The cost of embedding analytical intelligence into human work flows is costly. In sharp contrast, embedding an analytic procedure into a robotic process incurs very little cost. Smart HR organizations identify flight-risk employees often as early as during onboarding. The Employee Onboarding Process, a favorite automation candidate in many organizations, can be immediately made intelligent with a robot running a segmentation algorithm that clusters employees based on their possible attrition risk, and report that back to the hiring managers.

A centralized digital COE (or an RPA COE) should make an inventory of such analytic assets and proceed to a cogent determination how these can be embedded into RPA processes (this segmentation algorithm can be reused from digital marketing, for example, or reused into an automated insurance claims settlement processes).

Level 3: Orchestrated intelligence
The true differentiator between Digital Adopters and Digital Leaders is the latter’s ability to bring together all data, analytic, RPA technology assets and human intelligence in a manner where information and decisions move seamlessly between these components. This is orchestrated intelligence – digital transformation’s equivalent of fifty musical instruments coming together to produce a melodious symphony.

The key operating word perhaps is “seamless”. By seamless, I mean a meticulously scripted and optimized state where information, data and activity-outcomes flow from one functional element to another (and often back) to deliver strategic outcomes that are of an order several multiples more than what these components would achieve by themselves (Example, conversations on a chat-bot, or from multiple service channels of which a chat-bot is one, get passed to an NLP engine to analyse conversation-sentiment while a robot checks the LTV (lifetime value) of the customer.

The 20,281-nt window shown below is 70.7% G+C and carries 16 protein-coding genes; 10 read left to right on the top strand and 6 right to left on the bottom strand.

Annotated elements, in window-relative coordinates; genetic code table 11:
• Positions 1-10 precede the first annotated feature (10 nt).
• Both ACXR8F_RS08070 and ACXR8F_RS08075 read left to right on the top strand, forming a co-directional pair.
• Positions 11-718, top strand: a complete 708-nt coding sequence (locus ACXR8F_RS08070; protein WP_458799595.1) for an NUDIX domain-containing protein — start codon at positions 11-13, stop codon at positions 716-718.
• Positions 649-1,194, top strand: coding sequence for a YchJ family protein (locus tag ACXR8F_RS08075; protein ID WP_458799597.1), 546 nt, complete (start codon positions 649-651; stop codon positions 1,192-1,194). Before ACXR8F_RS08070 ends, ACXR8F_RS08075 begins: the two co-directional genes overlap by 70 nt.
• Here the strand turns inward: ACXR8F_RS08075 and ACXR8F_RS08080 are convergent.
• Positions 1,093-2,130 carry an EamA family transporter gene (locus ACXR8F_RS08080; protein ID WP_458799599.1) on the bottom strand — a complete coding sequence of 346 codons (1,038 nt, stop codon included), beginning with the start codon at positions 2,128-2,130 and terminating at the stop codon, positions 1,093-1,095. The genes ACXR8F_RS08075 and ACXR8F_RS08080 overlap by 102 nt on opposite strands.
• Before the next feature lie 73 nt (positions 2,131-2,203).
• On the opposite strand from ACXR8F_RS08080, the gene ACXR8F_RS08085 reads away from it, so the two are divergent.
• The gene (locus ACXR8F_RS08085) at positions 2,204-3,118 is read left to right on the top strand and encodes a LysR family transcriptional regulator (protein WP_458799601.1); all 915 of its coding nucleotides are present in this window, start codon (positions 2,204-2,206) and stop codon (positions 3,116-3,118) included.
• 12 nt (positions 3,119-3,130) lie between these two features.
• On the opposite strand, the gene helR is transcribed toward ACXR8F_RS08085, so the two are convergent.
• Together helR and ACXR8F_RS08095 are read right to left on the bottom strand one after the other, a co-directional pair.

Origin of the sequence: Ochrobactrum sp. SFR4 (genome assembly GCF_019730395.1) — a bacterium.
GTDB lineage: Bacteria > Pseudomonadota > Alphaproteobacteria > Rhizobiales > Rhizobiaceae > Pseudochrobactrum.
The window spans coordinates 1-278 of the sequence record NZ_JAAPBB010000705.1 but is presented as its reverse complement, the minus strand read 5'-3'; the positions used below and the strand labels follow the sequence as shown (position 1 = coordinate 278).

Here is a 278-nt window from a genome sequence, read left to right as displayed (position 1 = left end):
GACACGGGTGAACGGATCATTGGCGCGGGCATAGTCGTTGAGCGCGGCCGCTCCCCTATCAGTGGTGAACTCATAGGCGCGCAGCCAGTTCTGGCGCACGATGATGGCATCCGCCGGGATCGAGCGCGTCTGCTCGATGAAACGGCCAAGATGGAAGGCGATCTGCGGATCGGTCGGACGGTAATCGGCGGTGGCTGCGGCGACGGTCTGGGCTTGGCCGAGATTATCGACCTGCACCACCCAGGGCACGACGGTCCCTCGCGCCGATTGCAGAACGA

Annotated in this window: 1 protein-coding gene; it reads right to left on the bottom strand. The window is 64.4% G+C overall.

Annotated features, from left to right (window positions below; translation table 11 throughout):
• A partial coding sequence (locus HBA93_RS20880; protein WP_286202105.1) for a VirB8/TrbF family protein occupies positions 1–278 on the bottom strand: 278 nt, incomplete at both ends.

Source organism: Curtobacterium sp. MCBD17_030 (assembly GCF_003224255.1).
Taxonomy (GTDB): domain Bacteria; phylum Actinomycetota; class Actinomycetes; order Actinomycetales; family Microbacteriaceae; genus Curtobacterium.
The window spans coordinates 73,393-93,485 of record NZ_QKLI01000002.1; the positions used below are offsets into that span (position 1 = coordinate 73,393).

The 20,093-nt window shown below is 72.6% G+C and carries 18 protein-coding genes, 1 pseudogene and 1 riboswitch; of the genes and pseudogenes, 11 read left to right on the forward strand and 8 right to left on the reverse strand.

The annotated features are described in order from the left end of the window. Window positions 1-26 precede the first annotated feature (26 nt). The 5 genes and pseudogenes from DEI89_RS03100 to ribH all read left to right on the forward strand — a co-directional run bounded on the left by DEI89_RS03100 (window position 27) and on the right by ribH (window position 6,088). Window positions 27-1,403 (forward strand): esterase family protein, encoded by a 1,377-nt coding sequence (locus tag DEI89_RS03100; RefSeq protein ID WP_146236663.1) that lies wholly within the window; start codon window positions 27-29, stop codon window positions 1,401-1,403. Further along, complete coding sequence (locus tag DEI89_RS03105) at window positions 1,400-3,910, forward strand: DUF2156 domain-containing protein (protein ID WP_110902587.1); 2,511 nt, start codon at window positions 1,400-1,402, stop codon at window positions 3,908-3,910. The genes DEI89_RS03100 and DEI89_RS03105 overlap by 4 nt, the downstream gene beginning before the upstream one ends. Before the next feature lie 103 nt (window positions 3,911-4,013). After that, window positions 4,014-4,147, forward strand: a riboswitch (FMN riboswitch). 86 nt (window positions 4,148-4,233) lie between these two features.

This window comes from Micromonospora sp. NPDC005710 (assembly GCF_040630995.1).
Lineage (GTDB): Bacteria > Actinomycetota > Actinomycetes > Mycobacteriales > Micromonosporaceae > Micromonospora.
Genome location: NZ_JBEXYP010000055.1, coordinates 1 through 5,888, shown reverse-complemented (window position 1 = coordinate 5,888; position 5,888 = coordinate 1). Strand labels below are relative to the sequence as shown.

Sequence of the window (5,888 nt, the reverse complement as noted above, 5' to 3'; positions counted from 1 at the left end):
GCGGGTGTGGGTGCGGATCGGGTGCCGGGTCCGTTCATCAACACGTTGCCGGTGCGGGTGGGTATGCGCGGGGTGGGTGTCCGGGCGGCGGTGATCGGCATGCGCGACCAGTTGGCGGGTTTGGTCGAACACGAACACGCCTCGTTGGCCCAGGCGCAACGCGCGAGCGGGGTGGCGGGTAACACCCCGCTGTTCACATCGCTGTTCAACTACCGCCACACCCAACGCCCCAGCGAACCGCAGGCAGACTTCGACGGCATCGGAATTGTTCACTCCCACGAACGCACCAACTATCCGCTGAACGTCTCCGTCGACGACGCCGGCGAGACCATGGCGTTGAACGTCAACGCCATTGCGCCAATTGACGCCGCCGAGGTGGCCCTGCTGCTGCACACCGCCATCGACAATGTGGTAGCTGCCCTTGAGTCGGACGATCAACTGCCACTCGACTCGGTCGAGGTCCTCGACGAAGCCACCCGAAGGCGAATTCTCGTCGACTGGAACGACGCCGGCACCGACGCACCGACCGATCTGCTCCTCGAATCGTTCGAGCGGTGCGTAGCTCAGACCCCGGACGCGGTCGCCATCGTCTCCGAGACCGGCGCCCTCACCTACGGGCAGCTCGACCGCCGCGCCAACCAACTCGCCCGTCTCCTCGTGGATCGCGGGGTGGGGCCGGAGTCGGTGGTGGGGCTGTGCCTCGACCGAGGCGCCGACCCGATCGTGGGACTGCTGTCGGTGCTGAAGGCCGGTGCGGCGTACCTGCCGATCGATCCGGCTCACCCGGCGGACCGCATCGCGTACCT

The results are fed into a decision matrix from where another robot generates customized offers that are sent through on the customer’s most preferred contact channel. All within less than an hour of a service episode).

There are a few operative principles that this overall framework must keep in mind:

* Each level has its own value potential (in other words, enterprises need not wait to get to Level 3 to unlock value). The value realization quantum drastically increases as one moves levels;

* The tools, talent and investments needed at each level can potentially be different (and they scale nicely as one shifts levels);

* This framework assumes the simultaneous presence of analytics and RPA in a digital transformation plan. It also assumes that at least one of the two – if not both – have a COE (of course, for optimal results organizations should gravitate towards a common Digital COE).

The demarcations between automation and analytics are rapidly fading away. The current trend of scalable cloud computing assets with very capable analytic assets, combined with rapidly maturing RPA tools, present an unprecedented opportunity for firms to seriously ‘up’ their digital game. While the prize is clear, crafting a roadmap and sharp execution is the key.

-- Subrata Majumdar, Director of Consulting, Symphony Ventures (India).

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RPA analytics Digital Transformation Programs